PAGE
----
Editor’s Note: This is an excerpt from a fuller essay, “Democratic Capitalism Exceeds Socialism In Economic Efficiency As Well As In Morality,” by Ayaan Hirsi Ali. It is published by the Hoover Institution as part of a new initiative, Socialism and Free-Market Capitalism: The Human Prosperity Project.
Many Americans—particularly but not exclusively the young—remain intrigued by socialism. Indeed, a 2019 survey found that socialism is as popular as capitalism among young American adults. Well-known political figures such as Senator Bernie Sanders and Representative Alexandria Ocasio-Cortez describe themselves as “democratic socialists” and advocate tens of trillions of dollars in new spending programs along with a massive expansion of state power over citizens’ lives. In academic circles, too, the debate surrounding the merits of socialism continues.
A little less than thirty years after the Soviet Union was formally dissolved, capitalism is nearly everywhere on the defensive, both in academia and in the realm of public discourse. Yet no system offers better opportunities for the downtrodden to rise and improve their living standards than democratic capitalism.
The socialism of the twentieth century was primarily economic in orientation: it rejected capitalism and favored state control over the economy. Individuals had to submit to central economic planning. Conceptually, this socialism did not see individual human beings as having inherent dignity. Instead, it divided society into two clashing, competing classes: the group that was economically oppressive (the capitalists) and the group that were economically oppressed (the workers). In this worldview, individualism as a concept became not merely meaningless but suspect.
The neosocialism that I see taking root today also rejects capitalism as a system, and, just as in the socialism of old, the individual and his own moral contributions are devalued. What matters, once again, is the group (the collective tribe) to which an individual belongs. Again, these collective groups are either oppressive or oppressed, and an individual’s moral worth is determined by looking at the group or groups to which he belongs.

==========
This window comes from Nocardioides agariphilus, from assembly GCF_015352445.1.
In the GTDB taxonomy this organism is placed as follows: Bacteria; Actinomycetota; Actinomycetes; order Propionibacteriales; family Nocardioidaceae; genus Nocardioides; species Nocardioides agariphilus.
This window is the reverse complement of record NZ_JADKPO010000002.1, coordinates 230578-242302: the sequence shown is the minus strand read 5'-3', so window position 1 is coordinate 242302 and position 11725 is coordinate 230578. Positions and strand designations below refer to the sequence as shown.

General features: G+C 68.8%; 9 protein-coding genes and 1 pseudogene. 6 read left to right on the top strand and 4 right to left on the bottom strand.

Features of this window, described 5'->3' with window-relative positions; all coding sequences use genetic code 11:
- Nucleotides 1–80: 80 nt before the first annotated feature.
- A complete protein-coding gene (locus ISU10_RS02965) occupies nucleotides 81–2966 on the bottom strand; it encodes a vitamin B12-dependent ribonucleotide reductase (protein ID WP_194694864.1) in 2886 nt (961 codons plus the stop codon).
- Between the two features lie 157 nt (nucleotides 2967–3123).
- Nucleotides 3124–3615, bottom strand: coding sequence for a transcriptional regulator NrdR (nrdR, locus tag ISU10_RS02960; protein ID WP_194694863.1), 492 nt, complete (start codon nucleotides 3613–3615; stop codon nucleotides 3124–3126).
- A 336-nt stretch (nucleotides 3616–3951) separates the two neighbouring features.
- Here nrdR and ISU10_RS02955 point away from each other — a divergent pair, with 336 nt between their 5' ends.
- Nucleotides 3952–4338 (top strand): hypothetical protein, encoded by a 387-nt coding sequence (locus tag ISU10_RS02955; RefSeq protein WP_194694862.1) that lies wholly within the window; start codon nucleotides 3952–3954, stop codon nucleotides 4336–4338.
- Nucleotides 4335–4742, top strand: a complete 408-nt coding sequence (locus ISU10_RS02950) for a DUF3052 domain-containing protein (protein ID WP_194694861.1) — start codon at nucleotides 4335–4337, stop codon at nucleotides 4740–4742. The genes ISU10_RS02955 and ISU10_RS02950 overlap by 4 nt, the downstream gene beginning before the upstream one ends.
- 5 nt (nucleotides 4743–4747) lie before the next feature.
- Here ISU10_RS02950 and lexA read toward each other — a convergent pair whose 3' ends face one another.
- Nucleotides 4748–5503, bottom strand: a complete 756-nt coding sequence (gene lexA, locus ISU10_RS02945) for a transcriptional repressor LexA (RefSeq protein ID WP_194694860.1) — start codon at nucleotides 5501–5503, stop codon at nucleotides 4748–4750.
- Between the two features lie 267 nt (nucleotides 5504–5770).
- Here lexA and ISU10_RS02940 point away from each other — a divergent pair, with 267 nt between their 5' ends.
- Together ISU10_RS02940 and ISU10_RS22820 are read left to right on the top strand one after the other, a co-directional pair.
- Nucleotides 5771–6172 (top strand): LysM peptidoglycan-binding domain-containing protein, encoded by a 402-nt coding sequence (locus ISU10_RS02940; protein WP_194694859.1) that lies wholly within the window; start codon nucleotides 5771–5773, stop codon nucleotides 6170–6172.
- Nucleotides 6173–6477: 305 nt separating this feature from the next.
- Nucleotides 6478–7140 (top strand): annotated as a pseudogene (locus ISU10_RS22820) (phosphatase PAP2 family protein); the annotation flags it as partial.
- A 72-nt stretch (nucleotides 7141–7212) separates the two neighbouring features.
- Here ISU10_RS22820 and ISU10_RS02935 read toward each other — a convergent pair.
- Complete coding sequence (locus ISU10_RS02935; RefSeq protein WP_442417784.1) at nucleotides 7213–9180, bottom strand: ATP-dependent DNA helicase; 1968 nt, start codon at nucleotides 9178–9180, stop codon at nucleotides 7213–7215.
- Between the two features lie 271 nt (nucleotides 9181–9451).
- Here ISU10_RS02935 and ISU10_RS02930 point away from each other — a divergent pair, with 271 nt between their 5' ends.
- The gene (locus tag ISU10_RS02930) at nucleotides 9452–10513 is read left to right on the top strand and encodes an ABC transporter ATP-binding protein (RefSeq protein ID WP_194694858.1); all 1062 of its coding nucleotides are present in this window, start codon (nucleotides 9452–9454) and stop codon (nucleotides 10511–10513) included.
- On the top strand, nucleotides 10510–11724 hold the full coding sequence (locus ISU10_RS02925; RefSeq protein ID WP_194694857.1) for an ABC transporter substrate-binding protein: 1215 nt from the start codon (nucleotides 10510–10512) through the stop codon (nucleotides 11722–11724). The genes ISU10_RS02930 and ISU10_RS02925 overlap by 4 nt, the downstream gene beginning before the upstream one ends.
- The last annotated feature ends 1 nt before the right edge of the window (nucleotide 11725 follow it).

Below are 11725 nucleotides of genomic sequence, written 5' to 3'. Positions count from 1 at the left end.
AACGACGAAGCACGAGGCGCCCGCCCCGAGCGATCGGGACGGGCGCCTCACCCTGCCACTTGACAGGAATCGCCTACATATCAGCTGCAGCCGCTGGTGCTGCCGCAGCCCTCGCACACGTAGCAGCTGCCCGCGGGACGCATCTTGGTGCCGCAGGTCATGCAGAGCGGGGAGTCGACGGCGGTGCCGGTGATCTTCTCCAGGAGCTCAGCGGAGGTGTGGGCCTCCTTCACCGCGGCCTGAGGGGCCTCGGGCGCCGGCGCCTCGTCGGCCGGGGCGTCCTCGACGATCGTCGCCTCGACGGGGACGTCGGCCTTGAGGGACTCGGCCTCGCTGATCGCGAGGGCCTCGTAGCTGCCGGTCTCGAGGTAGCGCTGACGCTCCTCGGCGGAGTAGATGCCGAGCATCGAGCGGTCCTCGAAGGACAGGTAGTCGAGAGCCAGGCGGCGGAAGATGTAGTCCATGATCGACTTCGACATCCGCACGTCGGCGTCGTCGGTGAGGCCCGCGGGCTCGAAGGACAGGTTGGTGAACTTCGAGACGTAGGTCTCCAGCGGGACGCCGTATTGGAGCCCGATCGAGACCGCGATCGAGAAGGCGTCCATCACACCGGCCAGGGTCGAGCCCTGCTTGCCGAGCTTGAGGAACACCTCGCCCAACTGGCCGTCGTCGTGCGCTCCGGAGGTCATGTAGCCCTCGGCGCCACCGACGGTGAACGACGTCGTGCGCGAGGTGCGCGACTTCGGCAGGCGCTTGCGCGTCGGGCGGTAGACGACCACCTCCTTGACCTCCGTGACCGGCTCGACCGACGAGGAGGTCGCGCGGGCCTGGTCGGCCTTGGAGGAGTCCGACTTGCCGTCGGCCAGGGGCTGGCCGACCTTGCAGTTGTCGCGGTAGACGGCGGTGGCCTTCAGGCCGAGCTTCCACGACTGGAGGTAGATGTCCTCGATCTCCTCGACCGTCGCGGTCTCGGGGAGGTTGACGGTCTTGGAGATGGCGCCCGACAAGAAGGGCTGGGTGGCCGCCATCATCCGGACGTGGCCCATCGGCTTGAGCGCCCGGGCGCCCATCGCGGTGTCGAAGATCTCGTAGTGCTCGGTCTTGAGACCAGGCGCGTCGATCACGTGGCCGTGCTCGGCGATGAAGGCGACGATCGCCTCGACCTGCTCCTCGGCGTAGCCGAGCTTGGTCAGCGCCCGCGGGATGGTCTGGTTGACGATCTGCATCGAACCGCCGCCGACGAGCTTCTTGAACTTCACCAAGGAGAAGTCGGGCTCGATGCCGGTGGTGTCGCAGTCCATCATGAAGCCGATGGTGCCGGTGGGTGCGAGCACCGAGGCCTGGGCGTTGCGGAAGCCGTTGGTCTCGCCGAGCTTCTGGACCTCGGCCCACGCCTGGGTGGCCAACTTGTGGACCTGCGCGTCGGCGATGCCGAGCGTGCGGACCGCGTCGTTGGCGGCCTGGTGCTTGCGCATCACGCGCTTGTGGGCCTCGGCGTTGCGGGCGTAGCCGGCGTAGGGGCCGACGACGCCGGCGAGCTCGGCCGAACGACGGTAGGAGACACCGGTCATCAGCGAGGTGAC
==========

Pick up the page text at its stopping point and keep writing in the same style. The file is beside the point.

Capitalism, with its emphasis on individualism, meritocracy, and colorblindness, is not compatible with this worldview. Much of today’s debate is therefore being waged on grounds not of the efficiency or inefficiency of capitalism but of capitalism’s alleged immorality. One of today’s most influential public voices, Robin DiAngelo, author of White Fragility, rejects capitalism as follows: “Capitalism is so bound up with racism . . . capitalism is dependent on inequality, on an underclass. If the model is profit over everything else, you’re not going to look at your policies to see what is most racially equitable.”
I aim to defend the superiority of democratic capitalism over both the old socialism and neosocialism—not only for its economic efficiency, but also for its moral superiority and the possibilities it provides for humans to flourish. I caution young Americans that before they embrace neosocialism, they consider carefully not only its superficial attractions but also its fundamental drawbacks. Those who value individualism, meritocracy, and equality of opportunity will find these things in a capitalist system, as long as it provides educational opportunities to all.
Memories of a Socialist Illusion
To me, socialism is more than just an academic concept. When I was around six or seven years old, I lived in Mogadishu, Somalia, with my mother. Much of her daily life consisted of standing in line for hours on end to receive the daily ration of food allotted by the government. At the time, the Somalian state, if one can call it that, had implemented Marxist economics, to the extent that this was possible. To every family the state apportioned a certain quantity of food: sugar, flour, oil, and so on. In the government rations, there was hardly any meat or eggs, as these were deemed to be luxury goods. A person received what the authorities decided was strictly necessary, not what the person wanted.